MONTPELIER — The Vermont House of Representatives on Wednesday voted down a proposed amendment that would have allowed a one-year extension for forced school district mergers under Act 46.
The vote, which did not fall along party lines, was 74-69 against the extension.
Two weeks ago, a tripartisan group of lawmakers led by Rep. Heidi Scheuermann, R-Stowe, announced a plan to delay mergers to give the courts time to rule on the constitutionality of Act 46. Towns that have been unable to merge are worried that if they proceed too far in the consolidation process, reverting back to their original governance structure will be too complicated or costly should the courts strike down the law.
H.39, better known as the “Scheuermann Amendment,” would have reset the deadline to July 1, 2020, for any school board that subsequently votes to put their proposed merger on hold.
Scheuermann, speaking to fellow representatives ahead of Wednesday’s roll call vote, explained what her proposal would and wouldn’t do.
“This amendment does nothing to negate Act 46 and to stop mergers. What it does do, though, is provide us additional time,” she said.
Scheuermann added that mergers have simply proved too complicated for many towns.
“It is very frustrating to hear person after person imply that those of us who are in this situation did not comply with Act 46 — we did,” she said. “We complied with Act 46 in the intent, and its very real application. Act 46 did not require preferred structures. It did not require mergers.”
She continued, “I submit again, the reason [Act 46] passed this legislative body and the other, and was signed, is because it included alternative structures. We complied with Act 46; we did everything necessary and at the last minute the rug was pulled out from us.”
With that amendment defeated, the House on Thursday will consider a different amendment that proposes another approach to helping stalled communities move forward.
That plan, called the “Conlon-Cupoli-Webb Amendment,” passed the House Education Committee late Tuesday afternoon. It has the state choosing which districts have to merge this year and which schools get another year. It has seven mergers scheduled for 2019 and six mergers scheduled for 2020, according to the language of the proposal.
Under this plan, communities that didn’t vote on a school merger plan would get a one-year extension, until July 1, 2020.
Rep. Peter Conlon, D-Cornwall, ranking member of the House Education Committee, said many citizen volunteers have been working tirelessly on mergers and should not have to have their progress impeded.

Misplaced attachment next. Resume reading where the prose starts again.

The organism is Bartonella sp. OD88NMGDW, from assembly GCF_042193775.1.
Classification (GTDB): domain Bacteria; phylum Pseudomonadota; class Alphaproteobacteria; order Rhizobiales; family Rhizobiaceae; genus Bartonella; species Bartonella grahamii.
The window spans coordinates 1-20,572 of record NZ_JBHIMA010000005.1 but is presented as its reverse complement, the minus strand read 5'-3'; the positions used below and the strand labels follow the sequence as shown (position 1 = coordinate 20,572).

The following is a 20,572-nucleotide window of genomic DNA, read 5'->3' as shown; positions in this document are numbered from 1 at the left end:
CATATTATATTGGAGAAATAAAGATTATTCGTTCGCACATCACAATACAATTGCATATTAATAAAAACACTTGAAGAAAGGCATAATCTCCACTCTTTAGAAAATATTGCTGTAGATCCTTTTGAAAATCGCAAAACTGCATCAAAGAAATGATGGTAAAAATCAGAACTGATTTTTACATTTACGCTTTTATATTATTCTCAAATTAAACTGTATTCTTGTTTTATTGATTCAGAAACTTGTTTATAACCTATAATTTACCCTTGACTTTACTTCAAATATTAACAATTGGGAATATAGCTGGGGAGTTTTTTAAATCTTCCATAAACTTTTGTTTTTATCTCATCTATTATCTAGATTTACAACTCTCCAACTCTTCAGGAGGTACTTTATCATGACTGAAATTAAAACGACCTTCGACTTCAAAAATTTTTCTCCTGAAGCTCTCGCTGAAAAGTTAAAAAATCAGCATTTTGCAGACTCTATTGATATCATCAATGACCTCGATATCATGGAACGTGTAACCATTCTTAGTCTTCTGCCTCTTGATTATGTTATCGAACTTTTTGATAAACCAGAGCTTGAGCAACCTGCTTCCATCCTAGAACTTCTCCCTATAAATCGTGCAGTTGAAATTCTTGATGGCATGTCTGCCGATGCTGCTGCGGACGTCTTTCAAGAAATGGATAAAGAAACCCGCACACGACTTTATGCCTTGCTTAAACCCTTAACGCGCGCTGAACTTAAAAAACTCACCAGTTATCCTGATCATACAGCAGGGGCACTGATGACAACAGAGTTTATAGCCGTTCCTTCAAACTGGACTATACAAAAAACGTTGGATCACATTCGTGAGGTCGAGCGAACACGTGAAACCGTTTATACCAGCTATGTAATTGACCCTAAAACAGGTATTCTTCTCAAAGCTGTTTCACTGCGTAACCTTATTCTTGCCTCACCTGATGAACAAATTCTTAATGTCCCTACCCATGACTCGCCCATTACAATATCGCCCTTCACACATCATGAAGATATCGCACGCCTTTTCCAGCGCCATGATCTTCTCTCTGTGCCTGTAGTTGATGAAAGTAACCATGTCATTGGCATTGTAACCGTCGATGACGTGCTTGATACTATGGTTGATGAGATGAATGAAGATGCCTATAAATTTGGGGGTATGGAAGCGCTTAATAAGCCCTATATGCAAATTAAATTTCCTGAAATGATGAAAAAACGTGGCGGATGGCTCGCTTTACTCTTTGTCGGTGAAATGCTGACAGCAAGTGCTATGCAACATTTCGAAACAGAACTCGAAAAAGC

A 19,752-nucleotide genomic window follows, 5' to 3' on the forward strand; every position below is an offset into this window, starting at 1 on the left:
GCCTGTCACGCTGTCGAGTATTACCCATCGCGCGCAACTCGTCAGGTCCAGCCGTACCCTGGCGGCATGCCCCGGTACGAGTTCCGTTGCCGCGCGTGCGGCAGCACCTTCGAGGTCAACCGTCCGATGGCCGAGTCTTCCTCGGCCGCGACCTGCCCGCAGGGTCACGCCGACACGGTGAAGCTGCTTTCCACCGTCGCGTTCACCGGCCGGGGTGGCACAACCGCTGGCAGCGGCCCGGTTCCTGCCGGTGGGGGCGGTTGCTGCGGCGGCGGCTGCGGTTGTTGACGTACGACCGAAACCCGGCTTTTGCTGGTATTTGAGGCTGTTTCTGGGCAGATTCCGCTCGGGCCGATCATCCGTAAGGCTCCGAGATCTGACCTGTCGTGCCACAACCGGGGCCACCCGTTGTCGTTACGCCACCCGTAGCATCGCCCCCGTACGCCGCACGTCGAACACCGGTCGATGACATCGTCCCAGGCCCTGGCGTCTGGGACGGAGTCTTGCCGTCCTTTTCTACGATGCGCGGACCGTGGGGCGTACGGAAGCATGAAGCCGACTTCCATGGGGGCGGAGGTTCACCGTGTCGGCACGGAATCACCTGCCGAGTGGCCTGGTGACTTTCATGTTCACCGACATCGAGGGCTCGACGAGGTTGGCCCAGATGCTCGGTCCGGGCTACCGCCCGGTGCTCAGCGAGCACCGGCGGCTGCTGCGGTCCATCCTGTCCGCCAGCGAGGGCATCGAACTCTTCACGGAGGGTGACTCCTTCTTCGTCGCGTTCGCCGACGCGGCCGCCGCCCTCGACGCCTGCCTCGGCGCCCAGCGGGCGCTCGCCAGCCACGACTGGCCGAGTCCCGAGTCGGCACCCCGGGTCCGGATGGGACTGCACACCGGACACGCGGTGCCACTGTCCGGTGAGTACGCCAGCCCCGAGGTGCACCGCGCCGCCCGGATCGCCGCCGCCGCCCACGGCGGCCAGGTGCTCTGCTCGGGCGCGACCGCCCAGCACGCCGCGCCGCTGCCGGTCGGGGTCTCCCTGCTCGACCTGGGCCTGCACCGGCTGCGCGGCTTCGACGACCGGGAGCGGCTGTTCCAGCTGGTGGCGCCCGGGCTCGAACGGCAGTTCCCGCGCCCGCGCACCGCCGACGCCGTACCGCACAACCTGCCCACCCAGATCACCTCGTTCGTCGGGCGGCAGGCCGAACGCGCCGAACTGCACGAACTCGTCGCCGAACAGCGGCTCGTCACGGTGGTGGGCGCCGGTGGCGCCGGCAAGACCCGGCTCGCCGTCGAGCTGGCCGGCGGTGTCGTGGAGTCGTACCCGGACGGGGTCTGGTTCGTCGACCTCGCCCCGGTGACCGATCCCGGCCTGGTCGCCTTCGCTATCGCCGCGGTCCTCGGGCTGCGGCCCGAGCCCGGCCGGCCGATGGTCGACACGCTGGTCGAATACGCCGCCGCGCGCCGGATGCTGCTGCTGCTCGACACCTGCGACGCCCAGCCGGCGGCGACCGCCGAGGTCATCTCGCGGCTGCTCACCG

“To now tell them that one of your communities would like to delay here by at least a year would turn their process back,” he said.
Conlon further emphasized that when Act 46 was passed, the July 1, 2019, deadline for functional mergers was the target.
The Vermont Legislature passed the sweeping education governance law in 2015 in hopes of merging more than 270 smaller districts down to fewer than a hundred larger districts. The law provided tax breaks to communities that opted to merge voluntarily.
In November 2018, the State Board of Education ruled that dozens of stalled districts must merge by July 1, 2019. In response, at least 20 school boards joined lawsuits opposing the mergers. The effort is being led by the Alliance of Vermont School Board Members.
One grouping of districts that finds itself in a bind is the new Orleans Southwest Union Elementary School District, which consists of Hardwick, Greensboro, Woodbury and Stannard. All four communities were told by the former secretary of education that they did not need to merge because their school governance structures were too dissimilar. Late last year, however, the State Board of Education reversed course and called for a merger.
The debate on Wednesday was heated at times, and split Vermont’s three major parties in unpredictable ways.
Rep. Brian Cina, a Progressive lawmaker from Burlington who voted for the Scheuermann amendment, reminded House members to keep in mind the people most impacted by their vote.
“I need to know how the consequences of each choice will affect the children,” he said.
The results of Wednesday’s roll call vote can be viewed online here.